Once finished stitching the main body, cut the slots on the circle (I forgot to add this circle in the design for mine so that's why it's missing from the first couple photos) for the magnetic piece, attach it to the circle, and then double stitch the circle and magnetic piece to the flap. Next, fold the flap up and firmly press down so that you can see the magnetic clasps indentation on the main body. With this mark you can align the clasps complement, cut the slots for it, and attach it!

I was very pleased with how this turned out, but I decided it would look slightly better if it were just a little bit bigger. So in the designs I'm giving you guys I increased the width by 2mm and the height by 5mm. :)

Step 5:

Additional Materials: Needle, Thread, Rubber Cement (Optional)

I like to drink a lot of tea and unfortunately, it's led to several marks on my desk. This is a very simple and practical project that I have wanted to make for some time now.

Coasters are generally 3.5 in or 4 in and since we are working with scrap leather I decided to go for the 3.5 in (8.89 cm). If you look at the picture with the mug, you can see that this is just big enough for the stitching to stick out of the bottom of the mug.

Once you have your leather cut out and have all your holes marked all you need to do is stitch. Because of the simplicity of this project, the stitching allows you to give the coaster character. I personally tried a diagonal stitch, a triple loop lace, and an "X" stitch (forgive me if I'm using the wrong names) on the three coasters that I made for me and my family. Make sure you end by back stitching a few times and if you want you can add some rubber cement.

Step 6:

Additional Materials: Needle, Thread, Rotary Punch, Snaps, Snap Setter, Hammer, Rubber Cement (Optional)

I lose picks like it's my job, so I decided to create a pick case to help me. If you want, you can take an extra step and add a small fob to make this a key chain ornament as well! I was able to fit all 6 standard sized guitar picks that I own, but I recommend you only go up to 4 for ease of use.

After cutting the design, you are going to start off my punching the hole on the front and adding your post and stud. Just with the glasses case, you can also use a screwdriver and hammer to set the snaps (see notes in materials step).

I chose to add the cap and socket immediately after, which I placed by placing the two pieces on top of each other and folding the flap to mark it. However, it is safer to first stitch everything together with the saddle stitch, place your picks inside, and then mark where the cap and socket will go. Either way, you want to finish up by backstitching 2 to 3 times, tying it off with a square knot, and adding some rubber cement.

Step 7: Corner Bookmark

Additional Materials: Needle, Thread, Rubber Cement (Optional)

Here's a fun and cute little project that requires very little leather and is perfect for scraps.

Once you have the leather cut out all you need to do is stitch, stitch, stitch. I added a sun design that you can opt out of, use on one side or on both. If you do go ahead with the center design then you want to make sure you start with that. Next move onto the sides. I finish with square knots and a little rubber cement. To make it easier to cut the extra thread you can invert the bookmark as I did in the last photo.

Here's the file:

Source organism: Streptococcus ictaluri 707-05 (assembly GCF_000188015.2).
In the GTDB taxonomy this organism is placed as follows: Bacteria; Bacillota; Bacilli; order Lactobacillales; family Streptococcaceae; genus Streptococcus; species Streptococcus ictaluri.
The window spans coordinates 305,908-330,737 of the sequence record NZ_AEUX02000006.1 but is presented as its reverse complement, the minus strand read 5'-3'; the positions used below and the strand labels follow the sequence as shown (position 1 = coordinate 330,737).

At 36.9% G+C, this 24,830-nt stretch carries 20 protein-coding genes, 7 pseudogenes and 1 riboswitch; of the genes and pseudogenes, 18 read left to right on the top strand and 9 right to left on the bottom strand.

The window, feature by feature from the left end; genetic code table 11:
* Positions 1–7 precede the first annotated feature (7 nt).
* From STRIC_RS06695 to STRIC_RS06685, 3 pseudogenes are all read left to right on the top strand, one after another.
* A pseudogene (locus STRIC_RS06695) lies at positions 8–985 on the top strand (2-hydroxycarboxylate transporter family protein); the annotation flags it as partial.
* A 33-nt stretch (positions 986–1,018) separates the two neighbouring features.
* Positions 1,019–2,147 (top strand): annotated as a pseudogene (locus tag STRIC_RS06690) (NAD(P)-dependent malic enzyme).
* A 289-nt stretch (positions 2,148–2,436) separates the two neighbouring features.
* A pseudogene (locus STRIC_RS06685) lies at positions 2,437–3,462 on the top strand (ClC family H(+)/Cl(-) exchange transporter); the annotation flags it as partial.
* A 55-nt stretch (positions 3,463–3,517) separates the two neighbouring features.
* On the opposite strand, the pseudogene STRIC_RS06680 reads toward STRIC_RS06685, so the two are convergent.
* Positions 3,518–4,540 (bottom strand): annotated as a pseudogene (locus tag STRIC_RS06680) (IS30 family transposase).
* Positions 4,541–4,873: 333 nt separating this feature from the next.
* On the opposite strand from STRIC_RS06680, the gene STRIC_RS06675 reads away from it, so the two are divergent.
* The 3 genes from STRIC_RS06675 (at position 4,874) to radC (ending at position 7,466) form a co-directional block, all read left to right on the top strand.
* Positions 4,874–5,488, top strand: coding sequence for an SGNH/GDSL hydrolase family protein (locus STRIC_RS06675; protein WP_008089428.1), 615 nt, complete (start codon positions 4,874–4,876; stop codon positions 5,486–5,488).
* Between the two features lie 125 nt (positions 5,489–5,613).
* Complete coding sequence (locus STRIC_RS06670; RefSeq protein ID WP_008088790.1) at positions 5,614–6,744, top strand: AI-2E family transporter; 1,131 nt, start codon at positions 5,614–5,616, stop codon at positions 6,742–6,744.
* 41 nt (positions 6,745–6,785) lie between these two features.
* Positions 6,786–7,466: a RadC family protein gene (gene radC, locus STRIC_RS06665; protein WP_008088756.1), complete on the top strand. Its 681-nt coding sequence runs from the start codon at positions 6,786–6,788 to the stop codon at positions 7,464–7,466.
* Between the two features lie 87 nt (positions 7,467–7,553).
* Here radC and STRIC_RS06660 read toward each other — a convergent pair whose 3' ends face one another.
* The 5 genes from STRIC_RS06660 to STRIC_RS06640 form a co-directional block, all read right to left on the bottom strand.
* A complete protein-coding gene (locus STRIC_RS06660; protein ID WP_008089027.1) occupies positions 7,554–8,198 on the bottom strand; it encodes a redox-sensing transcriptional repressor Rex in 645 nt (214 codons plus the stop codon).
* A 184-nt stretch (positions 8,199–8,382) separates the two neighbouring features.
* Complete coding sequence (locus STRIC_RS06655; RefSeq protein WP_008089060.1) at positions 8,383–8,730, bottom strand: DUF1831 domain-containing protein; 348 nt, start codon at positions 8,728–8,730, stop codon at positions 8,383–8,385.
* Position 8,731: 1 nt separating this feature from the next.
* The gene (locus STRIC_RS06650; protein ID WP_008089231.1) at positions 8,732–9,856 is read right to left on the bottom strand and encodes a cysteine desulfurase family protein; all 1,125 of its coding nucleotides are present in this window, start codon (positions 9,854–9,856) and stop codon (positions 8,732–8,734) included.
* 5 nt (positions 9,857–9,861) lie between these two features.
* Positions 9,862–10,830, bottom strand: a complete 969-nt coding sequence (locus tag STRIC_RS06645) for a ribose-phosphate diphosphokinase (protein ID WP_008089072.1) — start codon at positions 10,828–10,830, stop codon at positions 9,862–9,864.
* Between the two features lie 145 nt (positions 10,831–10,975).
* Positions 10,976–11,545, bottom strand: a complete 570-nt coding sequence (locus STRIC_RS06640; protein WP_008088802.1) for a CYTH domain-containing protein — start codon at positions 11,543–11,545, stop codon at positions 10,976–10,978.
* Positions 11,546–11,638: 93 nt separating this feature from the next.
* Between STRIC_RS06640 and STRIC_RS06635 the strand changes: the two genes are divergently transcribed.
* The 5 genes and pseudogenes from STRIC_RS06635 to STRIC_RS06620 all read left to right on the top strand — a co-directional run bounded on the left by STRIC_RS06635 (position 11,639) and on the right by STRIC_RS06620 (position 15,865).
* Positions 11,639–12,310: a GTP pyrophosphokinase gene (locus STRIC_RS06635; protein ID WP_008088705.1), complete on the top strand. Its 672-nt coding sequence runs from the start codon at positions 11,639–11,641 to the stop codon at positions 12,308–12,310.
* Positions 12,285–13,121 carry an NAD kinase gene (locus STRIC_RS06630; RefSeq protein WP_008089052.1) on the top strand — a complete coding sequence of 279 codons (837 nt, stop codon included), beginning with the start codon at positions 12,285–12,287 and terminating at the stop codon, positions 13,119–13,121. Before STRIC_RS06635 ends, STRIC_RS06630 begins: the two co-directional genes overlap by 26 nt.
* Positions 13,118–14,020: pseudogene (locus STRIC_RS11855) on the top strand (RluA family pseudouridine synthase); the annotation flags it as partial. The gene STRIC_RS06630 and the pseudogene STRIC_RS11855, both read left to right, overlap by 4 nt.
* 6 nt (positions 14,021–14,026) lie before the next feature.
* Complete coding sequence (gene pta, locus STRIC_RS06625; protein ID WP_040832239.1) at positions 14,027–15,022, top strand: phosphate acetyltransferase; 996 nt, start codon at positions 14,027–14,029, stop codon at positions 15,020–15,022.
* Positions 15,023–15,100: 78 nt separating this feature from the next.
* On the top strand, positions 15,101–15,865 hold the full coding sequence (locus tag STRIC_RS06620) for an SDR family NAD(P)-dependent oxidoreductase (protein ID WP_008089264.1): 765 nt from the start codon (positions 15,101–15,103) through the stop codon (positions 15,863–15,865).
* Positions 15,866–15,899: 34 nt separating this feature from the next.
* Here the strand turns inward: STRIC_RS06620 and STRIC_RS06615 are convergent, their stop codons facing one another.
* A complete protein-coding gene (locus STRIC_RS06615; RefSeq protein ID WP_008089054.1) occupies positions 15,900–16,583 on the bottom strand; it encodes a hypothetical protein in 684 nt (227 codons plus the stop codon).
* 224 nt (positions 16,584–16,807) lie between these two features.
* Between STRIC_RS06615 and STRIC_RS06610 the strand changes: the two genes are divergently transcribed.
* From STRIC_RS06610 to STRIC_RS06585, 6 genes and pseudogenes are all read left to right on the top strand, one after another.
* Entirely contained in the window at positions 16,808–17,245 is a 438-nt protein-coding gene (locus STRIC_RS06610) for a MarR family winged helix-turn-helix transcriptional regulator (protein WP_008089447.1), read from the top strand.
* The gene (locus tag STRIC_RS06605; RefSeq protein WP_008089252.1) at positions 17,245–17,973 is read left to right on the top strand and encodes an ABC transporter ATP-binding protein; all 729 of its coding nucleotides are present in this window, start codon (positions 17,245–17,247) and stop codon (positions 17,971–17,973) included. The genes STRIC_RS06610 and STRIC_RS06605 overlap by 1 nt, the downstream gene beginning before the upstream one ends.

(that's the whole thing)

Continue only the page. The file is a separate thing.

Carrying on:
Step 8: Earbud Clips

Additional Materials: Rotary Punch, Snaps, Snap Setter, Hammer

If you have some spare snaps laying around that need to be put to use then this is the project for you! These are incredibly easy to make and take less than five minutes each. As shown above I made these for earbuds so that they don't get tangled while in your pocket, but this is easily adaptable to any wires or cables that need some clips.

Once you have the leather cut out you can punch the two holes and add your snaps. Again, if you don't have a snap setter don't worry; a hammer and philips head will do just fine!

I included two different designs for this project, one with flaps at the end and one without. If your snaps are fairly strong I highly recommend you use the one with flaps to make opening the clips easier.

Step 9: Leather Rings

Additional Materials: Needle, Thread, Rubber Cement (Optional)

Here's my smallest and easiest project! You really don't need much leather with these rings but make sure you use the thinnest that you got.

For the first design you're going to have to stitch the ends at the very least. To do this I used X stitches on the inside so that there were three parallel stitches on the outside. Now you don't have to, but if you want to add some character to the ring you can stitch around it, add beads, and get crazy with it. For me, all I did was do a alternating stitch.

The second design is based off the buckle-less belt where all you use is a loop to secure it. Because of this it is essential that you use thin leather! After cutting the leather and slots you slide the flap through the vertical slot, wrap it around the horizontal slot and slide it back through the vertical slot. Pretty easy, huh? :)

Step 10: Final Remarks

I hope you guys enjoyed this Instructables and that it has inspired you not to throw away all your leather scraps! It's so easy to toss little bits of leather into the trash, but with some time and thought you can figure out how to turn those extra pieces into really cool projects. My goal when I started this Instructables was to make 7 unique pocket sized objects that could be easily made with scrap leather. Not only was I able to make each project small enough to fit into a pocket, but, as you can see above, you can actually fit all 7 of them in the same pocket at once. :P

As always, if you have any questions please feel free to ask them below. I genuinely want to help you guys make these projects so don't hesitate if you need help! Also, constructive criticism, tips, and advice is always appreciated.

If you guys do end up making any of these projects don't forget to post a photo below! I can't tell you how awesome it feels to see that all my hard work documenting the process was a success and that other people were able to follow along. Each photo inspires me to keep making bigger and better Instructables for you guys!